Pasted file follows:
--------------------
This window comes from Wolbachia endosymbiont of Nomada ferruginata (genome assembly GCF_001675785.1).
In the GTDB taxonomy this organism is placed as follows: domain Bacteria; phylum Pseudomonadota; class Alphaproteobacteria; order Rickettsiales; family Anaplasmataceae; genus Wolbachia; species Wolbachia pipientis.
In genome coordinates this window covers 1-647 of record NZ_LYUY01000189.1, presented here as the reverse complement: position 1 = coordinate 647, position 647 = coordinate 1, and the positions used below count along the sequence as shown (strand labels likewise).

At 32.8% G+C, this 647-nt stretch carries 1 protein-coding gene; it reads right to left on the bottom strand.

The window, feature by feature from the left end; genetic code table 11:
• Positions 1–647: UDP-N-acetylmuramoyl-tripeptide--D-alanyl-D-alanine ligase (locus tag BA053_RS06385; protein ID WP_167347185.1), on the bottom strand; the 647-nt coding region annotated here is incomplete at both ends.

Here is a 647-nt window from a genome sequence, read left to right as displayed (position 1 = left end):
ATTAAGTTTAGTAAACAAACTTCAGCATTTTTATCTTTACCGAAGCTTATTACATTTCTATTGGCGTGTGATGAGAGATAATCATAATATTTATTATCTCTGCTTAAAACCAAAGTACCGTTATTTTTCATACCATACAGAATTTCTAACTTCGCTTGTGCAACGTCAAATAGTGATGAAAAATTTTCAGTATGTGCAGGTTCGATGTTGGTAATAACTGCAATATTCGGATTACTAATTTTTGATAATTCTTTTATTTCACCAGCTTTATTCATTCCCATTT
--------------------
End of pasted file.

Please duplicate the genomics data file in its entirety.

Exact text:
This window comes from Wolbachia endosymbiont of Nomada ferruginata (genome assembly GCF_001675785.1).
In the GTDB taxonomy this organism is placed as follows: domain Bacteria; phylum Pseudomonadota; class Alphaproteobacteria; order Rickettsiales; family Anaplasmataceae; genus Wolbachia; species Wolbachia pipientis.
In genome coordinates this window covers 1-647 of record NZ_LYUY01000189.1, presented here as the reverse complement: position 1 = coordinate 647, position 647 = coordinate 1, and the positions used below count along the sequence as shown (strand labels likewise).

At 32.8% G+C, this 647-nt stretch carries 1 protein-coding gene; it reads right to left on the bottom strand.

The window, feature by feature from the left end; genetic code table 11:
• Positions 1–647: UDP-N-acetylmuramoyl-tripeptide--D-alanyl-D-alanine ligase (locus tag BA053_RS06385; protein ID WP_167347185.1), on the bottom strand; the 647-nt coding region annotated here is incomplete at both ends.

Here is a 647-nt window from a genome sequence, read left to right as displayed (position 1 = left end):
ATTAAGTTTAGTAAACAAACTTCAGCATTTTTATCTTTACCGAAGCTTATTACATTTCTATTGGCGTGTGATGAGAGATAATCATAATATTTATTATCTCTGCTTAAAACCAAAGTACCGTTATTTTTCATACCATACAGAATTTCTAACTTCGCTTGTGCAACGTCAAATAGTGATGAAAAATTTTCAGTATGTGCAGGTTCGATGTTGGTAATAACTGCAATATTCGGATTACTAATTTTTGATAATTCTTTTATTTCACCAGCTTTATTCATTCCCATTT